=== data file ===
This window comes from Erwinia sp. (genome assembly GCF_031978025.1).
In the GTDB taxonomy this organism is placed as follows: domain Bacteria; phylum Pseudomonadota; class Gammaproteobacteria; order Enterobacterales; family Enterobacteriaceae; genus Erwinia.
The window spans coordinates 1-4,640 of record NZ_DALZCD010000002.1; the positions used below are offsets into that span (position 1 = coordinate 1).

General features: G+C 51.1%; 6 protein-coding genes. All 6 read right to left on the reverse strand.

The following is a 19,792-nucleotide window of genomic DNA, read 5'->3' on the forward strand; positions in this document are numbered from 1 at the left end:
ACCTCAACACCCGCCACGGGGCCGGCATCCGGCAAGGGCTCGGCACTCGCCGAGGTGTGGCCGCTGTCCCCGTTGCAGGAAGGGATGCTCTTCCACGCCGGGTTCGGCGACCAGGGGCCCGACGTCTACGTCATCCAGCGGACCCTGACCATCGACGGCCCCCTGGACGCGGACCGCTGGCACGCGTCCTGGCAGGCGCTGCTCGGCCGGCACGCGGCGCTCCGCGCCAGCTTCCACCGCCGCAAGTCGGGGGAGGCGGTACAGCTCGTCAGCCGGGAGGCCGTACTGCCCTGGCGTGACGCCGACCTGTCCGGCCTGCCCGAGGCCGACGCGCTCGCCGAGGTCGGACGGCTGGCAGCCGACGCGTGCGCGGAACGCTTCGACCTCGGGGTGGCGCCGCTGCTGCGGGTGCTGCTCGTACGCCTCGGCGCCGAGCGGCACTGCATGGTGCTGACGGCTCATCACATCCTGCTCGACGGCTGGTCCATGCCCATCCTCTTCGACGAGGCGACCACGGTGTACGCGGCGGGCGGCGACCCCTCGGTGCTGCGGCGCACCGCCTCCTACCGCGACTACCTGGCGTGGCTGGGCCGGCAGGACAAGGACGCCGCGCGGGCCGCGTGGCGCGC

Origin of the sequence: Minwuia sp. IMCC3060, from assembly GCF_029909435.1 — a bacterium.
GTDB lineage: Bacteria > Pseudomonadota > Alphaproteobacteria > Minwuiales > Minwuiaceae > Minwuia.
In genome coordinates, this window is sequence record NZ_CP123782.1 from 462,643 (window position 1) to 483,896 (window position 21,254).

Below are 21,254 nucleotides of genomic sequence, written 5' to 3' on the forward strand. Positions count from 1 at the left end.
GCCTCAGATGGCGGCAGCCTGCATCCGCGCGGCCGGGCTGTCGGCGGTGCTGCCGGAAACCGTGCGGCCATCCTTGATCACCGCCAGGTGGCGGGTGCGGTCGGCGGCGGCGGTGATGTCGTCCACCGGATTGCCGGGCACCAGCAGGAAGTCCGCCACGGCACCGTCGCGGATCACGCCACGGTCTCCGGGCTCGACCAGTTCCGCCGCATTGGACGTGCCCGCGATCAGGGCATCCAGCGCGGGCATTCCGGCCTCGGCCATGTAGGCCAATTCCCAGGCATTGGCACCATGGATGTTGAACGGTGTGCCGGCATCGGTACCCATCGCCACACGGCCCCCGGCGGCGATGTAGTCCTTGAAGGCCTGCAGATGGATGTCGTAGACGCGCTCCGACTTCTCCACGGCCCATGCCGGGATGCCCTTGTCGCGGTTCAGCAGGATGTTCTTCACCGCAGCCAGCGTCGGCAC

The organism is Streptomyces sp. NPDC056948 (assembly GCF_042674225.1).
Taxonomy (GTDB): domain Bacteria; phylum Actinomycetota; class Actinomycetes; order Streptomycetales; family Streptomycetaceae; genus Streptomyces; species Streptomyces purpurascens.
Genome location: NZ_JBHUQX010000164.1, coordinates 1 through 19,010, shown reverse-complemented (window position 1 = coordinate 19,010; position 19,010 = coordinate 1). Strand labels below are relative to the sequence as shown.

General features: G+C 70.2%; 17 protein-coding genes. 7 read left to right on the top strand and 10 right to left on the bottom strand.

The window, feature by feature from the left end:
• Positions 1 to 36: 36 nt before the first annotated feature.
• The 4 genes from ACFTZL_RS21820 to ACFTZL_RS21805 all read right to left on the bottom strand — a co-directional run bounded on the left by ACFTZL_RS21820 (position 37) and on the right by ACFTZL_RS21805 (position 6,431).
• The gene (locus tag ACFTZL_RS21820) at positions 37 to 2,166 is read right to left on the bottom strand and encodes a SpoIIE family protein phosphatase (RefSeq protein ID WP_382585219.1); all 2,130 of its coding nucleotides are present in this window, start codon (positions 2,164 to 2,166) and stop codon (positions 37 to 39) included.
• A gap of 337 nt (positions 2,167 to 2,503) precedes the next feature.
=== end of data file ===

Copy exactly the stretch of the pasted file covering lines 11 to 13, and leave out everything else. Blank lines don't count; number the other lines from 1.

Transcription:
GCCTCAGATGGCGGCAGCCTGCATCCGCGCGGCCGGGCTGTCGGCGGTGCTGCCGGAAACCGTGCGGCCATCCTTGATCACCGCCAGGTGGCGGGTGCGGTCGGCGGCGGCGGTGATGTCGTCCACCGGATTGCCGGGCACCAGCAGGAAGTCCGCCACGGCACCGTCGCGGATCACGCCACGGTCTCCGGGCTCGACCAGTTCCGCCGCATTGGACGTGCCCGCGATCAGGGCATCCAGCGCGGGCATTCCGGCCTCGGCCATGTAGGCCAATTCCCAGGCATTGGCACCATGGATGTTGAACGGTGTGCCGGCATCGGTACCCATCGCCACACGGCCCCCGGCGGCGATGTAGTCCTTGAAGGCCTGCAGATGGATGTCGTAGACGCGCTCCGACTTCTCCACGGCCCATGCCGGGATGCCCTTGTCGCGGTTCAGCAGGATGTTCTTCACCGCAGCCAGCGTCGGCAC

The organism is Streptomyces sp. NPDC056948 (assembly GCF_042674225.1).
Taxonomy (GTDB): domain Bacteria; phylum Actinomycetota; class Actinomycetes; order Streptomycetales; family Streptomycetaceae; genus Streptomyces; species Streptomyces purpurascens.